Wellington Zoners Deny Jacobs Appeal

At a quasi-judicial hearing Wednesday evening, Wellington’s Planning, Zoning & Adjustment Board denied an administrative appeal brought by members of the Jacobs family against the controversial Equestrian Village development.

Attorney Jeffery Bass, representing Charles and Kimberly Jacobs and Solar Sportsystems Inc., contended that Wellington staff members made errors in their interpretation of the code when the dressage facility at Equestrian Village was approved.

The complaint challenged the village’s interpretation of its land development regulations as it relates to the size and the height of the facility, which is located in the Equestrian Overlay Zoning District (EOZD).

As far as size, Bass asserted that the stables, viewing deck, seating area, vendor area and the covered area as a whole exceed a 20,000 square foot maximum found in the code. Regarding height, Bass argued that the covered arena is taller than the 25 feet allowed.

The hearing was the latest chapter in the two-year-long battle by the Jacobs family against the Equestrian Village project, which is located just down the road from the Jacobs’ Deeridge Farm.

The meeting began with a request by Bass to defer the hearing until September, which was refused. Then Wellington officials defended their interpretation of the code.

Attorney Claudio Riedi, representing Wellington, clarified aspects of the appeal. Wellington Growth Management Director Robert Basehart served as the village’s primary witness.

According to the code, “The gross floor area of any single commercial use shall not exceed 20,000 square feet, including indoor storage, administrative offices and similar areas.”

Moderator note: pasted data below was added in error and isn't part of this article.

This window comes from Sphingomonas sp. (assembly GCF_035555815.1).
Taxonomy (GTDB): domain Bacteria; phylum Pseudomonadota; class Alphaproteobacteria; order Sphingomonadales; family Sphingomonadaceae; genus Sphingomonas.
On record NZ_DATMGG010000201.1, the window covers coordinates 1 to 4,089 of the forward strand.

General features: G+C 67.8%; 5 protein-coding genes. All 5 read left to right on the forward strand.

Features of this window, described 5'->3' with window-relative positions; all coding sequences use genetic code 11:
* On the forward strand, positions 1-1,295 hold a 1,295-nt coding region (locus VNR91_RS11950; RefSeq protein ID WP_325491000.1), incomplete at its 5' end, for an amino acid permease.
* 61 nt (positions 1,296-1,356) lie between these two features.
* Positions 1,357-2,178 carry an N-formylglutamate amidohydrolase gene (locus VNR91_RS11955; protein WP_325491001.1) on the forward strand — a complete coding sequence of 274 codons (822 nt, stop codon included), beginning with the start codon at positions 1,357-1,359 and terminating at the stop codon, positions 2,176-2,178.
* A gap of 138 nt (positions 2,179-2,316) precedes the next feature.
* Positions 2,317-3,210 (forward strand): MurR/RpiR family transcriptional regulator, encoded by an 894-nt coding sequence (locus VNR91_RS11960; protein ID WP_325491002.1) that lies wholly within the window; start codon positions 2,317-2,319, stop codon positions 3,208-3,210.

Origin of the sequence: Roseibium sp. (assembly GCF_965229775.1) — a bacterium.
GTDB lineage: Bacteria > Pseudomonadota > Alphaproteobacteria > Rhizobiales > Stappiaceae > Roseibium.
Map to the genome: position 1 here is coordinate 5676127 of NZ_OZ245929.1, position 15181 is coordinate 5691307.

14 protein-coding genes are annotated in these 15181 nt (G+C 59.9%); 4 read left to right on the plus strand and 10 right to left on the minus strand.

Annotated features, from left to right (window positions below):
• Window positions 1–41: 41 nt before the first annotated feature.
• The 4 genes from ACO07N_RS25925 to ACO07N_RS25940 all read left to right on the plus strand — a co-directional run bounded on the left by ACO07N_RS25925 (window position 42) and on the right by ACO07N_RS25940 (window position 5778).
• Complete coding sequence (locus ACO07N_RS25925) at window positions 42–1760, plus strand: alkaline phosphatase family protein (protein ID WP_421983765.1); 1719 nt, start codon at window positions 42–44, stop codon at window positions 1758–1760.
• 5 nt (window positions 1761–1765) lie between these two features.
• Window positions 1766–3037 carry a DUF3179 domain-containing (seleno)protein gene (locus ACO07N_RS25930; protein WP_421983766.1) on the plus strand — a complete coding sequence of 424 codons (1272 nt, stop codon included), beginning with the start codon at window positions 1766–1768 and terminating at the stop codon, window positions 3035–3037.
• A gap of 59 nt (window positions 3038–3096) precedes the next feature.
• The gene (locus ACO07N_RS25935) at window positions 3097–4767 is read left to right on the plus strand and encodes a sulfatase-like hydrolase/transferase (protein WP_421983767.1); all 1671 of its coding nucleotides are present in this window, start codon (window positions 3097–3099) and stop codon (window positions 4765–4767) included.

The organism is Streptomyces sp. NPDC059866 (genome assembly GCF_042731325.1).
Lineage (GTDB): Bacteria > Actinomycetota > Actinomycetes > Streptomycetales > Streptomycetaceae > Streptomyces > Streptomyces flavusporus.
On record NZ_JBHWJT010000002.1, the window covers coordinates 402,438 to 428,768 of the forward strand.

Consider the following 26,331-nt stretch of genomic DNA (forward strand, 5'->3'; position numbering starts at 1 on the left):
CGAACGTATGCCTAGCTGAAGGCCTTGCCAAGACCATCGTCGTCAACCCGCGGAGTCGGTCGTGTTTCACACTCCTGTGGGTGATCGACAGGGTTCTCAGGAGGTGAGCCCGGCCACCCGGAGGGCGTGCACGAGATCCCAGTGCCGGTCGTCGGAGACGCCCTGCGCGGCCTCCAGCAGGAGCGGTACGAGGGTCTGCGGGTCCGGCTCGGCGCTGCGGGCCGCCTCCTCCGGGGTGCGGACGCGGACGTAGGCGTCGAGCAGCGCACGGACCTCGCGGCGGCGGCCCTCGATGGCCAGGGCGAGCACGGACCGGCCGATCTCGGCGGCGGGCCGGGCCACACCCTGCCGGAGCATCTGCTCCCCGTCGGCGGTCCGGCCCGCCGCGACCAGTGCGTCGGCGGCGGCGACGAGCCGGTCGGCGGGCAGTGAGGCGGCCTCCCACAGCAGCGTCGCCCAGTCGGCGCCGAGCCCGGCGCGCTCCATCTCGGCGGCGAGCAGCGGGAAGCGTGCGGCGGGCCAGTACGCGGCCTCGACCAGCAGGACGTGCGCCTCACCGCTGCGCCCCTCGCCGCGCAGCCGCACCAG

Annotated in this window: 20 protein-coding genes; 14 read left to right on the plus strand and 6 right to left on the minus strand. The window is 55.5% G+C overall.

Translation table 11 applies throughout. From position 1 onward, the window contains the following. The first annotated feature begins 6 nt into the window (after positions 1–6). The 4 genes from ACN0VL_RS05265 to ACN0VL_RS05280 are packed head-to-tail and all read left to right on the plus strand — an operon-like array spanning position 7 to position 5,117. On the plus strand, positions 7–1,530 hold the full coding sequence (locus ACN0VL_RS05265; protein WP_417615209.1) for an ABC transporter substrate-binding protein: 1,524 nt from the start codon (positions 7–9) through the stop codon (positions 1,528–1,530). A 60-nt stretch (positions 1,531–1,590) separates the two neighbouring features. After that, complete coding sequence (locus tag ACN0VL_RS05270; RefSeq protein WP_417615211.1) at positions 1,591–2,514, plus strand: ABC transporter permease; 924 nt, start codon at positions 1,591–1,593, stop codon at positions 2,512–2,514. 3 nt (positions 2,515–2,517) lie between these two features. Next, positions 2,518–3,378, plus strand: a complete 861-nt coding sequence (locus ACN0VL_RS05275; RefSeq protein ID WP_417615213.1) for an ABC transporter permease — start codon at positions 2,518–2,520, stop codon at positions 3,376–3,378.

While the applicants interpreted the equestrian arena as a single structure with a floor area of 80,400 square feet, the village did not interpret that portion of the code to apply to the arena as a single structure.

“It is our interpretation that what the code attempts to limit in commercial recreation areas in the EOZD is big box retail activity, not stables,” Basehart said. “If your interpretation were to prevail, you couldn’t have the International Polo Club and you couldn’t have the show grounds, because all of those facilities would dramatically exceed the limit as well, so there wouldn’t be an equestrian industry in Wellington.”

Regarding building height, the village’s interpretation allowed a maximum roof height of 35 feet in the EOZD.

“By definition, in the code, the height of a flat-roofed building is measured from the ground to the roof deck. In a pitched-roof building, the height of the roof is measured to the midpoint between the midline and the ridgeline of the roof,” Basehart said. “There’s a provision in the code that basically says that where there’s a conflict between provisions of the EOZD and other portions of the code, the provisions in the EOZD shall govern.”

Kimberly Jacobs was brought as a witness and explained her grievances.

“It is not for me to conclude what the remedy is here,” she said. “I have lodged a complaint and said that I feel that part of this, or the entirety of it, is not within code and was not done to specifications, and that is the basis of my lawsuit.”

Daniel Rosenbaum, attorney for Equestrian Village owners Wellington Equestrian Partners, challenged that assertion. “In your complaint, did you not ask that the Equestrian Village project be torn down?” he asked.

“Yes,” she replied.

Rosenbaum dismissed the central elements of the appeal as redundant. “There’s no issue about the floor area,” he said. “The floor area is really clear and the definition is really clear. Having a fence around a general area is not an enclosure, it’s not a wall. This is what staff does; they interpret these things. We’re just rehashing the past in another environment.”